The AC voltage output from inverter SI is applied to primary winding PW of a high-frequency transformer HFT; which transformer has a secondary winding SW with a center-tap CT and output terminals OT1 and OT2; which, respectively, are connected with the anodes of high-frequency rectifiers HFR1 and HFR2.
The cathodes of rectifiers HFR1 and HFR2 are connected together at a first junction J1; and a filter inductor FI is connected between first junction J1 and a second junction J2. A filter capacitor FC is connected between second junction J2 and center-tap CT.
Second junction J2 is connected with electrical connector means ECM+, and center-tap CT is connected with electrical connector means ECM-; which connector means are--in accordance with FIG. 1--connected respectively with battery terminals BT+ and BT-.
Details in respect to the construction of special inverter SI are provided in U.S. Pat. No. 4,554,487 to Nilssen.
FIG. 4 shows an arrangement whereby there is no battery charger comprised within the storage battery; but where instead there is a recessed power input receptacle PIR" having a positive input terminal IT+ and a negative input terminal IT- connected, directly and respectively, with positive battery terminal BT"+ and negative battery terminal BT"-.
The conductors used for connecting between input terminals IT+/IT- and battery terminals BT"+/BT"- is embedded in the battery casing, thereby providing for electrical insulation of these conductors.
One end of a two-wire power cord PC" has a keyed plug KP adapted for keyed plug-in connection with receptacle PIR". The other end of power cord PC" is connected with the output of a plug-mounted battery charger PMBC that is adapted for insertion into and support by ordinary household electric receptacle HER.
The operation of the battery of FIG. 1 may be explained as follows.
Whenever battery ASB requires to be recharged, plug means FPM of power cord PC is plugged into power input receptacle PIR; whereafter power plug PP is plugged into a nearby household electrical receptacle HER.
The battery may be located in the engine compartment of a car, or in any other suitable location, and may be left connected with the power line for an indefinite period of time. Charging stops automatically when the battery is fully charged.
Otherwise, battery ASB may be used in the same manner as any ordinary automotive-type storage battery.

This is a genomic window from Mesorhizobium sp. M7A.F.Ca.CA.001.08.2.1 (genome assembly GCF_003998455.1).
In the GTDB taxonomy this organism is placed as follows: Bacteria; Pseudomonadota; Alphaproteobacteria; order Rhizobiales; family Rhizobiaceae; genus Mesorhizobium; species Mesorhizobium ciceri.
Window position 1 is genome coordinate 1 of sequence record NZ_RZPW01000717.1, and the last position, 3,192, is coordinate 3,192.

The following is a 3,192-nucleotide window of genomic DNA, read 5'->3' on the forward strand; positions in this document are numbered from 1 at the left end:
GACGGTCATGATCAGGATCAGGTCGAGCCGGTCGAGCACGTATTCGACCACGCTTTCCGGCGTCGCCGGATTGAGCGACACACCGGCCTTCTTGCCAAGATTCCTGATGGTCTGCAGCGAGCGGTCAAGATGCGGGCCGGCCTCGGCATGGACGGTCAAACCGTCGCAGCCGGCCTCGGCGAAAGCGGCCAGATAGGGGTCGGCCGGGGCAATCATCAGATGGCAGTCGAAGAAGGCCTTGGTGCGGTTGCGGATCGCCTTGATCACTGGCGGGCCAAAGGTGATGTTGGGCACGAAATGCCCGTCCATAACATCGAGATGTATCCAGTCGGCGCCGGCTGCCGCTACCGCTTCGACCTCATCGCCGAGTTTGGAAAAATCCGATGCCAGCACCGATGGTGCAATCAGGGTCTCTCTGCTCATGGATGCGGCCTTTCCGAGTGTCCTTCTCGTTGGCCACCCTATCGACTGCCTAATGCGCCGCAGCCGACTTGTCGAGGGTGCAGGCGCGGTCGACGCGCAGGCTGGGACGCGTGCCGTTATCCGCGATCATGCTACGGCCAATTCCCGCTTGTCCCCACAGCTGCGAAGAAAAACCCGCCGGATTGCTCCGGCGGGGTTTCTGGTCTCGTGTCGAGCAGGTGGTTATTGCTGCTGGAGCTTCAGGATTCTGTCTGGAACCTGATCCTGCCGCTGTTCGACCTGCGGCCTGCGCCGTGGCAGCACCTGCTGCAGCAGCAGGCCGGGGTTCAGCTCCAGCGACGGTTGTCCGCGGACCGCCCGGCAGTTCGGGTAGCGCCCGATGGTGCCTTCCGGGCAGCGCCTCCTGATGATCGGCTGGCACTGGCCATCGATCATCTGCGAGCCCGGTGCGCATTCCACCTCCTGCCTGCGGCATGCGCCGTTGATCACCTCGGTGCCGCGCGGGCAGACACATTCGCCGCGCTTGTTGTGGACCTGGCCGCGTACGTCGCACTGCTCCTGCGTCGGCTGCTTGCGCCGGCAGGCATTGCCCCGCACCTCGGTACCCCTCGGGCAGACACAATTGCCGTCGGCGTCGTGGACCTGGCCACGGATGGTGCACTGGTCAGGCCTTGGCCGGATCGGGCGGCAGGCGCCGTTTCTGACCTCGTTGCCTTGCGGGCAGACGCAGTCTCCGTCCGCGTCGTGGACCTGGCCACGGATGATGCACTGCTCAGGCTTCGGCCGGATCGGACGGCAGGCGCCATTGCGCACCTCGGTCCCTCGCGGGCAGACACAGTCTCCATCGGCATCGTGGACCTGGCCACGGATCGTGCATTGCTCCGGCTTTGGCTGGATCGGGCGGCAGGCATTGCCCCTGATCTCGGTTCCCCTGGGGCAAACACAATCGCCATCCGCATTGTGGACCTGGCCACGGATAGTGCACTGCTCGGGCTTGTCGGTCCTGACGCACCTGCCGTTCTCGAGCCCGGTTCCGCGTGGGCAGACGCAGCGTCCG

The operation of the arrangement of FIG. 2 may be explained as follows.
Prior to charging, pop-in battery charger PIBC--by way of its pop-in prongs PIP+ and PIP---is pressed into recessed terminals RT+ and RT-; which thereby provides for mechanical fastening of charger PIBC to battery ASB' as well as electrical contact between the output of the battery charger and battery terminals BT'+ and BT'-.
Then, with reference to FIG. 1, whenever battery ASB' requires to be recharged, female plug means FPM of a power cord PC is plugged into power input receptacle PIR'; whereafter the power cord's power plug PP is plugged into a nearby household electrical receptacle.
The pop-in battery charger may be left connected with the battery for an indefinite period of time; and/or, if desired, removed and placed onto another battery.
Otherwise, the operation of the arrangement of FIG. 2 is substantially identical to that of FIG. 1.
The operation of the battery charger arrangement of FIG. 3 may be explained as follows.
About 30 seconds after a 120 Volt/60 Hz voltage from an ordinary electric utility power lien is provided across power input terminals PIR, special inverter SI is triggered into operation and a high-frequency (30 kHz) AC voltage is provided at its output. From that output, as long as the inverter is oscillating, a current of substantially constant magnitude will flow, but only for as long as the magnitude of the output voltage stays below a certain predetermined level. If or when the magnitude of the output voltage reaches or exceeds this predetermined level, the special inverter will be disabled and will remain disabled for a period of about 30 seconds. Thereafter, the inverter will again be triggered into oscillation, but only to be disabled once more if the magnitude of the output voltage again reaches the predetermined level.
Further details of the operation of the special inverter are provided in U.S. Pat. No. 4,554,487 to Nilssen.
The AC voltage output from inverter SI is applied to transformer HFT, the output voltage from which is full-wave-rectified to yield a DC voltage. This DC voltage is filtered by filter inductor FI and filter capacitor FC before being applied to battery terminals BT+/BT- (see FIG. 1) by way of electrial conductor means ECM+/ECM-.